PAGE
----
Interlocutors in the banking sector are anticipating high stakes developments in the coming months as the island's largest lender transitions to a new management.
CEO John Hourican is officially expected to remain at the helm until September as the Board intensifies its search for a new CEO.
The announcement of the departure of Mr Hourican last month came as no surprise, as the BOC strongman completed his business cycle with the turnaround of the Bank from the NPL abyss through restructuring and into the London Stock Exchange. The management transition also extends to the Board with Chairman Josef Ackermann stepping down at the next Annual General Meeting which is scheduled for the 14th of May. Greek banker Takis Arapoglou who is set to replace Ackermann will also voice his preference in the CEO selection process.
Amidst the changeover plans are in motion for the departure of a large number of Bank of Cyprus employees. The plan is part of an ongoing restructuring process that has seen the closure of several bank branches in prominent locations around Cyprus. The redundancy plan was made public last year and foresees the departure of up to 500 employees in 2019. As of March 2019, 54% of the BOC’s expenses relate to staff costs which in absolute numbers totals at €217 million. Previous contingency plans have shown that the island’s largest bank saves around € 12 million a year for every 200 to 250 employees leaving the company. This would be the fourth voluntary exit program since 2013.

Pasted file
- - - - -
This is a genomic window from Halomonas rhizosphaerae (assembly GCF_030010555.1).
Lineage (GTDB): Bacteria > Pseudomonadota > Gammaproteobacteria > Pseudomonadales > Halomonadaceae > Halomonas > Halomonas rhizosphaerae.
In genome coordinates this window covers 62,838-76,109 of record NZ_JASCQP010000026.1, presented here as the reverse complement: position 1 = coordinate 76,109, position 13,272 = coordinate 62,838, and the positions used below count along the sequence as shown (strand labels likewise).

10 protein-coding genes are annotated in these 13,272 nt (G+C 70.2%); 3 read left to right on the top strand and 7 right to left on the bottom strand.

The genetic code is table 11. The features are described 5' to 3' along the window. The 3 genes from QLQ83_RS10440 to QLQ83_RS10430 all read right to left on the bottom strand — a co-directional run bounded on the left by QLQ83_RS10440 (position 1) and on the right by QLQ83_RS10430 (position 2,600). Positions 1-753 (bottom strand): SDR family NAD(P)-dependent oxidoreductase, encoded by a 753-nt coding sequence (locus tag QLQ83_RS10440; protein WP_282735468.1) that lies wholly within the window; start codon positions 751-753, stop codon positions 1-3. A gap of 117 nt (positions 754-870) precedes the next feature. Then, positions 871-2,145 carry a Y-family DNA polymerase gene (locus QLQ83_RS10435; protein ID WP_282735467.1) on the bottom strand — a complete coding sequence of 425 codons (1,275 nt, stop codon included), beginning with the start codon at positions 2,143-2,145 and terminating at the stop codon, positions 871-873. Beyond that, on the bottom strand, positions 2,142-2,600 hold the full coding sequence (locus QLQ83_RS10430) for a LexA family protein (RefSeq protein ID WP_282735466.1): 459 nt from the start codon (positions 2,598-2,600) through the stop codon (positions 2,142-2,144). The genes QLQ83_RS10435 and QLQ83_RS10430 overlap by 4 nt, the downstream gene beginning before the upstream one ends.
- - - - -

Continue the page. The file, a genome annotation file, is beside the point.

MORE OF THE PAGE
Amidst the changeover plans are in motion for the departure of a large number of Bank of Cyprus employees
While the search for a new CEO continues problems persist, for the most part due to structural reasons. Business is relatively healthy with the bank recording a net loss of 104 million euros in 2018 compared to 552 million losses in 2017 but legacy NPLs way heavily on the Bank’s balance sheet. Hourican recently spoke for the need for consolidation in the sector to overcome scale issues. According to BOC, since the peak in 2014, and including the sale of the Helix portfolio, Bank of Cyprus has now reduced NPLs by 68% to €4.8 bn. Project Helix involves the sale of loans with a gross book value of €2.8 billion and was given the approval by the European Central Bank in March. The Helix deal is expected to boost the Bank’s bottom line.
The new management also faces a shifting environment when it comes to regulatory authorities. Central Bank Governor Yiorkatzi departs on the 10th of April as speculation grows on her replacement with executive board member Costantinos Erodotou leading the candidacy race.